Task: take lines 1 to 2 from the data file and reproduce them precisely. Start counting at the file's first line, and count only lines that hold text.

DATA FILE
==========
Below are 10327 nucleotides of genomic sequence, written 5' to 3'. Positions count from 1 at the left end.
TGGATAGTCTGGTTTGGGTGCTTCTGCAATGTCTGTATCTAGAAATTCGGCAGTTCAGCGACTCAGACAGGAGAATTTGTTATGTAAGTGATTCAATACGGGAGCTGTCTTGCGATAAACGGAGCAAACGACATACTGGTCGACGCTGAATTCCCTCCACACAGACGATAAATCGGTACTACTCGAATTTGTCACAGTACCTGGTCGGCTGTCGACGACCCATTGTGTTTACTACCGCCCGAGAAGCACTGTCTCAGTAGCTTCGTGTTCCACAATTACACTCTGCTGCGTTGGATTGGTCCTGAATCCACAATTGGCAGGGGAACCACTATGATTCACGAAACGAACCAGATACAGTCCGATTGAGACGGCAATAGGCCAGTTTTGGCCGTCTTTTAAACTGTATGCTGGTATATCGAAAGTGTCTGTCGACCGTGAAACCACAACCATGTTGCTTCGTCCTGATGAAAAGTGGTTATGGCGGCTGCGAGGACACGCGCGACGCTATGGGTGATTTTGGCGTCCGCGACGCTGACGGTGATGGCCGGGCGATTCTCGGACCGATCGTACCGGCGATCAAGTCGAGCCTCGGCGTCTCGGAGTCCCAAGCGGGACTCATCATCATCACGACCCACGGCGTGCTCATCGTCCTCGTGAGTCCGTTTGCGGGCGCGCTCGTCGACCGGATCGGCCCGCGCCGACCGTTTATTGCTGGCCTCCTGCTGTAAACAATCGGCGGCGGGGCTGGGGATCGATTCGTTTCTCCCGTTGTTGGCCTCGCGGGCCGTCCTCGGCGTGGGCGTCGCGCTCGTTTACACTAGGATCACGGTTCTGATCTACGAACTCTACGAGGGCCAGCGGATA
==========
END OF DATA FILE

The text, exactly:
Below are 10327 nucleotides of genomic sequence, written 5' to 3'. Positions count from 1 at the left end.
TGGATAGTCTGGTTTGGGTGCTTCTGCAATGTCTGTATCTAGAAATTCGGCAGTTCAGCGACTCAGACAGGAGAATTTGTTATGTAAGTGATTCAATACGGGAGCTGTCTTGCGATAAACGGAGCAAACGACATACTGGTCGACGCTGAATTCCCTCCACACAGACGATAAATCGGTACTACTCGAATTTGTCACAGTACCTGGTCGGCTGTCGACGACCCATTGTGTTTACTACCGCCCGAGAAGCACTGTCTCAGTAGCTTCGTGTTCCACAATTACACTCTGCTGCGTTGGATTGGTCCTGAATCCACAATTGGCAGGGGAACCACTATGATTCACGAAACGAACCAGATACAGTCCGATTGAGACGGCAATAGGCCAGTTTTGGCCGTCTTTTAAACTGTATGCTGGTATATCGAAAGTGTCTGTCGACCGTGAAACCACAACCATGTTGCTTCGTCCTGATGAAAAGTGGTTATGGCGGCTGCGAGGACACGCGCGACGCTATGGGTGATTTTGGCGTCCGCGACGCTGACGGTGATGGCCGGGCGATTCTCGGACCGATCGTACCGGCGATCAAGTCGAGCCTCGGCGTCTCGGAGTCCCAAGCGGGACTCATCATCATCACGACCCACGGCGTGCTCATCGTCCTCGTGAGTCCGTTTGCGGGCGCGCTCGTCGACCGGATCGGCCCGCGCCGACCGTTTATTGCTGGCCTCCTGCTGTAAACAATCGGCGGCGGGGCTGGGGATCGATTCGTTTCTCCCGTTGTTGGCCTCGCGGGCCGTCCTCGGCGTGGGCGTCGCGCTCGTTTACACTAGGATCACGGTTCTGATCTACGAACTCTACGAGGGCCAGCGGATA